• Savannah – Yamacora from Cuba
  • Tybee Island – Itza or Chontal Maya salt traders
  • Osabaw Island – Panoan from Peru
  • Ogeechee River – Duhare and Uchee
  • Wassaw Island – Polynesian with Maori DNA markers ???
  • Sunbury Sound – Carib from Venezuela
  • Canoochee River and Blackbeard Island – Tupi from South America
  • St. Catherines Island – Taino from Antilles
  • St. Simons Island – Southern Arawak and Taino
  • Jekyll Island – Taino from Antilles
  • Sapelo Island – Tupi from NE South America & Panoans from Peru
  • Alekmanni – Anglisk from Scandinavia (Yes! Really!)
  • Satilla River – Satile (Panoans) from Peru
  • Cumberland and St. Mary’s Sound – Mocama from Venezuela
  • NE Florida – Wareo from Venezuela
  • East Central Florida – Ciboney from Cuba
  • SE Florida – Tequista – Tequis Caribs from Venezuela
  • SW Florida – Tequista – Tekesta Caribs from Veracruz


  1. https://www.bing.com/videos/search?q=grand+canyon+city&ru=%2fvideos%2fsearch%3fq%3dgrand%2bcanyon%2bcity%26FORM%3dHDRSC3&view=detail&mid=5C3C5DB231252DF2CA5D5C3C5DB231252DF2CA5D&&FORM=VDRVRV

    Richard, Perhaps more connections than we were taught? The “Para” sound is a connection to the people of the Middle East, Egypt, India, Georgia… and a lost ancient civilization that extended to Arizona. I have to wonder what was found in those under ground cities of Egypt and Arizona that has been kept a Euro / U.S. Secret. Perhaps you are closing in too another more ancient under ground city in the South East?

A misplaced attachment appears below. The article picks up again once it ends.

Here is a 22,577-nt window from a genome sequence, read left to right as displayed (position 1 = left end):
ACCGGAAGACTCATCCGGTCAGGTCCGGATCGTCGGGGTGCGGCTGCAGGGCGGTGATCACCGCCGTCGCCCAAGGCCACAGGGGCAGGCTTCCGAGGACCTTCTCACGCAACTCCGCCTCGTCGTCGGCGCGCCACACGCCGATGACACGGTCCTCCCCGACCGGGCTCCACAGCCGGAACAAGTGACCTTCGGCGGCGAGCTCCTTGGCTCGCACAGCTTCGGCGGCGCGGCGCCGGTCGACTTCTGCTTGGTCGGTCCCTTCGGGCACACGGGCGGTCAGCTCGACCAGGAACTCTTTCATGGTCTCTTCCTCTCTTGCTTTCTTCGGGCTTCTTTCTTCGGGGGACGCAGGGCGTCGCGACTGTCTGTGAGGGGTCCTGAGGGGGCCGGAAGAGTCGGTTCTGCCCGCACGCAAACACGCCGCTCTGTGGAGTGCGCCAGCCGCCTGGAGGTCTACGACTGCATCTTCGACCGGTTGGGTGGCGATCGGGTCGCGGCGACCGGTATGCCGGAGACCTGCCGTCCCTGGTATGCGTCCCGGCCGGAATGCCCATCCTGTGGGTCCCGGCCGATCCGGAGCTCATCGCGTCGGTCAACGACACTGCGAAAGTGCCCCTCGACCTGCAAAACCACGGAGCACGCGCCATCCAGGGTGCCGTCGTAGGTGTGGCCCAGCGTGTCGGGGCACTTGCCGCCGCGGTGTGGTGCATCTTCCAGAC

Liked by 1 person

  2. As always, a really fascinating take on the history of the world and area. Just reinforces for me how the average American like myself reared up in public schools of the late 20th century, only given parables and splinters of historical events. It took moving to Georgia as a young art student, reading books like Oglethorpe In Perspective by ole’ Phinizy Spalding or The Land of Allyon, mixed with other research at The Georgia Historical Society and my own intuitions, that I began to understand other histories (and motives for them) well outside the narrative of my programming had been going on, and their signs (and symbols) all around me. Sitting here I cannot think of the website, which is saved on an older laptop, that shows all of the Indian villages of Georgia & South Carolina in the 1600s through 1800s and when one looks at them from the perspective of current State lines, you realize how much of a network of people and trade actually existed. Although the internet came later in my education, I still think to myself how sad it is that the average American or perhaps even middle schooler lacks this perspective. All the same, keep up the great work and look forward to more of your posts and will share with others!

    Liked by 1 person

Leave a Reply

Please log in using one of these methods to post your comment:

WordPress.com Logo

You are commenting using your WordPress.com account. Log Out /  Change )

Facebook photo

You are commenting using your Facebook account. Log Out /  Change )

Connecting to %s

This site uses Akismet to reduce spam. Learn how your comment data is processed.